Unmanned Aerial System Utilized to Characterize Low Altitude Ozone Measurements in a Northern Wisconsin Forest
Cleary, Patricia Anne
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The CHEESEHEAD19 campaign studied measurements of ozone depositions that were taken at a very tall tower at two different heights (30 meters and 120 meters) and compared to measurements from an unmanned aerial system, UAS, equipped with meteorological sensors. Ozone is a pollutant formed in the atmosphere by photochemical processes involving nitrogen oxides and volatile organic compounds when exposed to sunlight. The ozone rich atmospheric layer is mixed with the ground level ozone formation to produce the gradients. The hexacopter UAS was flown with a portable ozone monitor (POM) and a meteorological temperature and humidity sensor, InterMetsystem (iMet). The hexacopter UAS was hovered at specific altitudes to determine ozone concentration gradients. The gradients observed will be discussed in context of the very tall tower ozone concertation measurements and other meteorological parameters. From this campaign, there has been better understanding of how the equipment performs to improve the quality of future campaigns.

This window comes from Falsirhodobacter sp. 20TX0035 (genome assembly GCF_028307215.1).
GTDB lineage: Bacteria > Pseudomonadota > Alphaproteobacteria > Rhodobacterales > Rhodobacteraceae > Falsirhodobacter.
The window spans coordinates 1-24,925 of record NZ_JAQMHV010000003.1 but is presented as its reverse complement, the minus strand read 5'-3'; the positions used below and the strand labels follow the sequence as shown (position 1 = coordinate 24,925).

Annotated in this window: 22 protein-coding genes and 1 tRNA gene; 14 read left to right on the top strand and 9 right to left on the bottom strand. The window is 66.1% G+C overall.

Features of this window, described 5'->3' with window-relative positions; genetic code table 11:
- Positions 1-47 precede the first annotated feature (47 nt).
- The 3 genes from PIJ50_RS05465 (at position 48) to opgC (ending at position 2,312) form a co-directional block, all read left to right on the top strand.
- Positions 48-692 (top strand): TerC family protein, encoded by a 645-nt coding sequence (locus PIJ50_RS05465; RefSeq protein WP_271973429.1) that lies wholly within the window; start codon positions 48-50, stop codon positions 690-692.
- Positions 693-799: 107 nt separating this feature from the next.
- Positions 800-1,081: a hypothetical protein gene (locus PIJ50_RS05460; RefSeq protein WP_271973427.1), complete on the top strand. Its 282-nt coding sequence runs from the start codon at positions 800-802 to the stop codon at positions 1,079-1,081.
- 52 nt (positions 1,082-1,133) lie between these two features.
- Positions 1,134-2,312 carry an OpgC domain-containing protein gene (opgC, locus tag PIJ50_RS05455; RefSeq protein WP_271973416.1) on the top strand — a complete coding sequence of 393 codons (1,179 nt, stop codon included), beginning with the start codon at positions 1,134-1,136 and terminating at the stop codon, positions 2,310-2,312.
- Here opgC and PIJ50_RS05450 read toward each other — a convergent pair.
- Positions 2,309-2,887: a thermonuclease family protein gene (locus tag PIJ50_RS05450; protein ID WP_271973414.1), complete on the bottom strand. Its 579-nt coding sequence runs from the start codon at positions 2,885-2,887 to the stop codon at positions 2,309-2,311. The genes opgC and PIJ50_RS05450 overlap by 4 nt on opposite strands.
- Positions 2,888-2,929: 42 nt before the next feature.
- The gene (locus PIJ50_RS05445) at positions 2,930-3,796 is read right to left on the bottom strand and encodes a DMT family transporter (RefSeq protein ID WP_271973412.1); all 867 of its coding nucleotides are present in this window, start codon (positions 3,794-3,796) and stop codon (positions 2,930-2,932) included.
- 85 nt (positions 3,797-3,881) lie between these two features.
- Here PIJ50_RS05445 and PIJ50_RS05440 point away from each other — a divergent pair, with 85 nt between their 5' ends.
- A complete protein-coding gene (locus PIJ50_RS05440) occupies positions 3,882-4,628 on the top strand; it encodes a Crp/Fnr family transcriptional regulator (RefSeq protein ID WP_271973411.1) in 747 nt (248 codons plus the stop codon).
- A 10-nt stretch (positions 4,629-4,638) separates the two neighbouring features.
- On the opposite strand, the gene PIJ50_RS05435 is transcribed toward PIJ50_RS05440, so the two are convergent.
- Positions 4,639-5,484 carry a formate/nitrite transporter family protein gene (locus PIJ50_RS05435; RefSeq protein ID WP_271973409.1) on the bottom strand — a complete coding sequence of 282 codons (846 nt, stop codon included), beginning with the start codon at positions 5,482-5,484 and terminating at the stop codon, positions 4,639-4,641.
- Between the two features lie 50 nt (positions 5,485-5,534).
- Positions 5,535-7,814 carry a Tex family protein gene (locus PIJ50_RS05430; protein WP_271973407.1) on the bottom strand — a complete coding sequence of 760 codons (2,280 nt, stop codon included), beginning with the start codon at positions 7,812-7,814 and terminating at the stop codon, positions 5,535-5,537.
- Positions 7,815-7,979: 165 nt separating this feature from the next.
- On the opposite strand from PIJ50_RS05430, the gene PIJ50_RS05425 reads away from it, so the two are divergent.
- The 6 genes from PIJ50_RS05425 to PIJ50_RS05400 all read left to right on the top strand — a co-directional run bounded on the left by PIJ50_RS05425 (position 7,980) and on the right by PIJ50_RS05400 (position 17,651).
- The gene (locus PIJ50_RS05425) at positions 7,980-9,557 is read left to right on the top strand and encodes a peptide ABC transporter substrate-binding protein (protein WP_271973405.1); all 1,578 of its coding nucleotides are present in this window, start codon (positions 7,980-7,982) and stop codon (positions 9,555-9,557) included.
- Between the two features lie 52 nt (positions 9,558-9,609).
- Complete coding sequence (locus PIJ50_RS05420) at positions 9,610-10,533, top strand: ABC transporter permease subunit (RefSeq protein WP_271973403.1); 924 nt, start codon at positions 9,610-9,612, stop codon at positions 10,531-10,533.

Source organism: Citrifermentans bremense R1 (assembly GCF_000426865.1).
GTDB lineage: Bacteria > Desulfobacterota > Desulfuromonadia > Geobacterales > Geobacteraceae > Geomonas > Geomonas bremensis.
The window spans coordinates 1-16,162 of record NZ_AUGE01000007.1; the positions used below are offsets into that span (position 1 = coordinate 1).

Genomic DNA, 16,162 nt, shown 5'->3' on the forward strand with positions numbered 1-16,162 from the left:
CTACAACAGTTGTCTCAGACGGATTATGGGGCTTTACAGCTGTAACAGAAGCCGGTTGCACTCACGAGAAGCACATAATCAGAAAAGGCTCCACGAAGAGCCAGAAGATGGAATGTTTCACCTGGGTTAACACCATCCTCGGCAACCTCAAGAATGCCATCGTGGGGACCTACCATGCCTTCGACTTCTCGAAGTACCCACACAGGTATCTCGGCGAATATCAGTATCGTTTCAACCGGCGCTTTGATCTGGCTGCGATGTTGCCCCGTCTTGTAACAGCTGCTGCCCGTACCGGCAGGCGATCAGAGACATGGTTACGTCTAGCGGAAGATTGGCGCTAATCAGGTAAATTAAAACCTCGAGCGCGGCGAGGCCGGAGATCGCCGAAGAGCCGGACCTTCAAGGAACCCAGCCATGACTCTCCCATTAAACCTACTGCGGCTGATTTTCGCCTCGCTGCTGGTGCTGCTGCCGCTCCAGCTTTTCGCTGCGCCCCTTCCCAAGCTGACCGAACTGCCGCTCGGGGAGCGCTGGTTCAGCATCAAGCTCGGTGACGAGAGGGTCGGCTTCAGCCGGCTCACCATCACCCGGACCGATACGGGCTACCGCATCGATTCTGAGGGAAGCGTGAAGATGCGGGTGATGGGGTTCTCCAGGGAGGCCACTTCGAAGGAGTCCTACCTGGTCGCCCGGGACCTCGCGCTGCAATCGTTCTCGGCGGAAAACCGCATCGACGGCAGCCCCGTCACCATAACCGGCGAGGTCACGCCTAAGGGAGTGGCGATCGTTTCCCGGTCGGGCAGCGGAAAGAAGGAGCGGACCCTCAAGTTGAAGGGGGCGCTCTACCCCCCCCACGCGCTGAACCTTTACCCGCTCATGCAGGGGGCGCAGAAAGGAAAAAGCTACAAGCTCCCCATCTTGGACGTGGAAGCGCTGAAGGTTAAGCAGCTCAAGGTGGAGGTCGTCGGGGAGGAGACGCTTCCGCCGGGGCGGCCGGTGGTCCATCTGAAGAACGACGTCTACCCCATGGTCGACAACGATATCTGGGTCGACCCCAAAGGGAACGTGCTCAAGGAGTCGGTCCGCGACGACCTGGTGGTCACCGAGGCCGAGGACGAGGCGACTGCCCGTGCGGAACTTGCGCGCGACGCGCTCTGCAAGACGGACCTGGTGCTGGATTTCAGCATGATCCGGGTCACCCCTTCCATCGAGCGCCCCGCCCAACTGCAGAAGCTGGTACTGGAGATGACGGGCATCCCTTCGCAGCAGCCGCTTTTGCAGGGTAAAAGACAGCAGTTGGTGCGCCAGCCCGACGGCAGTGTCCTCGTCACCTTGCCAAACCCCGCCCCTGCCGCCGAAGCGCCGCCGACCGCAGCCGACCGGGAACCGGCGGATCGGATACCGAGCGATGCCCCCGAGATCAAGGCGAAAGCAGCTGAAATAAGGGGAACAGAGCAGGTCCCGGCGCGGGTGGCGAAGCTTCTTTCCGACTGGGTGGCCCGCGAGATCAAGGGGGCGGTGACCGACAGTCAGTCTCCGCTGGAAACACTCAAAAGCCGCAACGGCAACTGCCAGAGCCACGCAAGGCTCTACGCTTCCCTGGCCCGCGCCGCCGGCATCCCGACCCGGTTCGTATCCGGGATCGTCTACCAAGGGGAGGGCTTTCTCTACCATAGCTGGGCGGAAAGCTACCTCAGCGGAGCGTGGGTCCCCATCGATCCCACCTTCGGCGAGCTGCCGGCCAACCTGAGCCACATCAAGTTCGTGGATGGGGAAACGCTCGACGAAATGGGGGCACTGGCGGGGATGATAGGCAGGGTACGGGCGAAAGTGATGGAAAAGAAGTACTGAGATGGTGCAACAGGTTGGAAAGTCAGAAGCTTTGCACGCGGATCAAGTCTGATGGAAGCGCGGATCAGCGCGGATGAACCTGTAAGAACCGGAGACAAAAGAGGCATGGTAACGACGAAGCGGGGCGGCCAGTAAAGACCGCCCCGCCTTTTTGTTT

Unmanned Aerial System (UAS)
Department of Chemistry
Color poster with text, maps, charts, photographs, and graphs.